So now the fun part. We get to delve into the mind behind El Diablo Robotico, picking apart the sound, the image, and their thoughts on Russian proto-Socialist Futurism. Bet you didn’t think old timey country rock could get so academic.
The name. Is it a Buffy the Vampire Slayer reference, or are you guys just into futuristic satanism?
The name is technically an Angel reference which was a Buffy spin-off but yeah, its a BuffyVerse reference. I’m a pretty huge fan of Joss Whedon so I proposed the name and (I think?) everyone else in the band has come around to it! If we have to be associated with any futurism, I’d prefer Russian proto-socialist futurism to Italian proto-fascist futurism or any kind of Satanic futurism.
So, you guys just received an absolutely ridiculous amount of votes. How much do you love your fans? Or is this the work of the robot devil?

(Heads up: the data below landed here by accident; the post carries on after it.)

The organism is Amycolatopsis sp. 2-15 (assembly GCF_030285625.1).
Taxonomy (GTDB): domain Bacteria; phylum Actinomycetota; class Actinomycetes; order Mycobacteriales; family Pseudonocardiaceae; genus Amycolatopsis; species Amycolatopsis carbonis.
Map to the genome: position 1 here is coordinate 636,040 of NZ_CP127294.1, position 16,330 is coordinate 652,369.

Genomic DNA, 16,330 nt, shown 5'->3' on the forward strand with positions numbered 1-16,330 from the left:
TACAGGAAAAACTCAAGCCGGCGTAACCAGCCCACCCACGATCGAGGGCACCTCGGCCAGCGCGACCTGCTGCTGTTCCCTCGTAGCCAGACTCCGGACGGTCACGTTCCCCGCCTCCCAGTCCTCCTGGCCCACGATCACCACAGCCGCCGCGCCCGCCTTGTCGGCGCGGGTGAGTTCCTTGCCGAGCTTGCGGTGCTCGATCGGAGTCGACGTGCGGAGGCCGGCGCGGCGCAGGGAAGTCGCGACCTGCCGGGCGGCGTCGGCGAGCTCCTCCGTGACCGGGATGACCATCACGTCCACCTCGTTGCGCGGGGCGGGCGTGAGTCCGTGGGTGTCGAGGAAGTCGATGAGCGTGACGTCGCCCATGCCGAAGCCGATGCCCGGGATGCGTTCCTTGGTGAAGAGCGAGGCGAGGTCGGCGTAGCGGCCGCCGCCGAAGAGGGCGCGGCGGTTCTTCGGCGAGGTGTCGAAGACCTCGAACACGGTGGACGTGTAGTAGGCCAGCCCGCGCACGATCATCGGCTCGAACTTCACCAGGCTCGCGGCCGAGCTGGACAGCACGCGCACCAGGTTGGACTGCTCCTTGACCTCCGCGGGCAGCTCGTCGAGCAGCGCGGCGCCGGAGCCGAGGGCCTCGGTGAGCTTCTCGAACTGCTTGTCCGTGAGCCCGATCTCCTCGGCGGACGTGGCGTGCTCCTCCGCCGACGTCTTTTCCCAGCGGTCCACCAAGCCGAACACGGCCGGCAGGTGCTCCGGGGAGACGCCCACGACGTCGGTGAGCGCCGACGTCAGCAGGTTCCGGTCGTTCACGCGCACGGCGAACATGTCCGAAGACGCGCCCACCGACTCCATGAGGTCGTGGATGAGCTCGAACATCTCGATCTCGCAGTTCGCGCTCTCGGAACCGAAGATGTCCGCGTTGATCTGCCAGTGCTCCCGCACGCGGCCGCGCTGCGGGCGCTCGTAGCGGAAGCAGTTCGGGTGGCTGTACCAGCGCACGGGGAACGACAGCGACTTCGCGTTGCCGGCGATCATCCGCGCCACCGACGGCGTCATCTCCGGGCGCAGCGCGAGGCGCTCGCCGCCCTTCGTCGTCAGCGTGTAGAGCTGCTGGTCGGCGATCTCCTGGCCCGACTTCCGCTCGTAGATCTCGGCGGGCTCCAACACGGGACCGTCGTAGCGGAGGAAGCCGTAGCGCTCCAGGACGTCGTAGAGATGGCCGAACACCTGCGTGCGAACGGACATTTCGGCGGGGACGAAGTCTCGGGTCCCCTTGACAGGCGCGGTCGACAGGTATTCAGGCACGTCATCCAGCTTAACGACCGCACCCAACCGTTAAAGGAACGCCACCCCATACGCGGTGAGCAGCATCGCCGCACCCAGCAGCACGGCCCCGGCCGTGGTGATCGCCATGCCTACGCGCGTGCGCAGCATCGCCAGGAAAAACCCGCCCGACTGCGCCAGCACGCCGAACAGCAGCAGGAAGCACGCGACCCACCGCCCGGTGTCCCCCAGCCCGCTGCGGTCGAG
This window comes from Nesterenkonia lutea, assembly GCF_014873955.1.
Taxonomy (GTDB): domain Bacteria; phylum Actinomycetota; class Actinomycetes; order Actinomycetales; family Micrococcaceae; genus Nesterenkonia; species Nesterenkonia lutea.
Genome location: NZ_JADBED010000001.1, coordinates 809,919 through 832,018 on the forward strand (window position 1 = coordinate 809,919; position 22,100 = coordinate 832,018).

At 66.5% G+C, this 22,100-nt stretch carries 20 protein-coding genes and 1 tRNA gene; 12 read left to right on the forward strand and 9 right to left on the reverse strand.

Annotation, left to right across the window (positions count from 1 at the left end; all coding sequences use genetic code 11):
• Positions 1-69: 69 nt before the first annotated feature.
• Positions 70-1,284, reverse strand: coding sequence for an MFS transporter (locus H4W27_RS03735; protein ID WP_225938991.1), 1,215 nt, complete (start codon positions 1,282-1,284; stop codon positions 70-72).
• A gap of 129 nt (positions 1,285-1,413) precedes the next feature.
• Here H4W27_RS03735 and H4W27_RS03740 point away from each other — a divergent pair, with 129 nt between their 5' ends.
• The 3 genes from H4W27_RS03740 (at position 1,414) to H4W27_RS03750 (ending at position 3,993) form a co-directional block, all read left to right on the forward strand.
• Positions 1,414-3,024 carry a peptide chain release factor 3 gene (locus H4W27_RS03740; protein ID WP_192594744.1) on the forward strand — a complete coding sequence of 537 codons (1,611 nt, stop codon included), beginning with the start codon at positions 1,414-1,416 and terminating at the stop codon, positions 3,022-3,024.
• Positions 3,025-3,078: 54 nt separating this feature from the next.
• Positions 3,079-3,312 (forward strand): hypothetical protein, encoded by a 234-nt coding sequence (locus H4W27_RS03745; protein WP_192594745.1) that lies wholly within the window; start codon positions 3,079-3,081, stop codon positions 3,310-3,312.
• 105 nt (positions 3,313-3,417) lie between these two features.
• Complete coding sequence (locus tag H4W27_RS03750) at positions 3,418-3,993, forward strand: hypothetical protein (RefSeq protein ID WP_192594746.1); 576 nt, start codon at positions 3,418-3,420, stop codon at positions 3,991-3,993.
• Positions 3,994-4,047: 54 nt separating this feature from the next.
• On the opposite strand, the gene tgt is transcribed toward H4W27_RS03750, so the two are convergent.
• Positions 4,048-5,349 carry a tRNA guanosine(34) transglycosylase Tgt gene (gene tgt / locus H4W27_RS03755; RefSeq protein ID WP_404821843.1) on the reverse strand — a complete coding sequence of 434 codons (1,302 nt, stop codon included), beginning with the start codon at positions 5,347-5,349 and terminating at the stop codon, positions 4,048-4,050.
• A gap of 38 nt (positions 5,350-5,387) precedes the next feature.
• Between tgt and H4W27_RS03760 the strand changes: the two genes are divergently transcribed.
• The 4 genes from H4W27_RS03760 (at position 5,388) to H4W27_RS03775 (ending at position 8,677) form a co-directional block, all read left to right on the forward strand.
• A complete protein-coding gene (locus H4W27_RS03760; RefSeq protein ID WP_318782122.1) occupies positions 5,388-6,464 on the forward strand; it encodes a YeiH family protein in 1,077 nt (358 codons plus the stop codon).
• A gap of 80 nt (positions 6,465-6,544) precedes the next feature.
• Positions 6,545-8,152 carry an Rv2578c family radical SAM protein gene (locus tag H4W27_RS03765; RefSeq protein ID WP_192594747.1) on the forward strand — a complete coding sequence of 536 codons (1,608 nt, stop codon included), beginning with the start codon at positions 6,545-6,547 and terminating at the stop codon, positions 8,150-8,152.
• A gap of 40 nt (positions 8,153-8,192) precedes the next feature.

We love our fans! And our friends and family who really pulled through for us on this one. I think my father had half of India voting by the end there.
Sounds like you and Sebastian from Sonido San Francisco had to do some damage control after the comment war on this competition. Did you make friends? Supergroup?
Sebastian seems like a great guy and we just became friends on Facebook! Things definitely got a lot more heated in this competition than I expected even given The Greater Internet F***wad Theory, Godwin’s Law and all that. I mean hey, at least no one got compared to Hitler. That’s something. But seriously they (SSF) sound awesome as do the other bands/artists we were competing with. It was cool to be on such a rocking list.
Your music has a country vibe, and yet the lyrics are about life in the city. What inspired the juxtaposition?
I think one of the more interesting aspects of country music is a certain focus on geography, perhaps even with a kind of idealization or real-time nostalgia for that geography. So for 5 people living in Brooklyn it seems much more true to the tradition of country song writing to be writing about our lives and places than, say, the Mississippi delta or the mining towns of West Virginia. I mean we have moments where we indulge in the occasional rural country reference – to be fair our violinist is from South Carolina! But mostly, we love the music but want to do our own version of it which includes a tremendous amount of influence both musically and lyrically from New York City.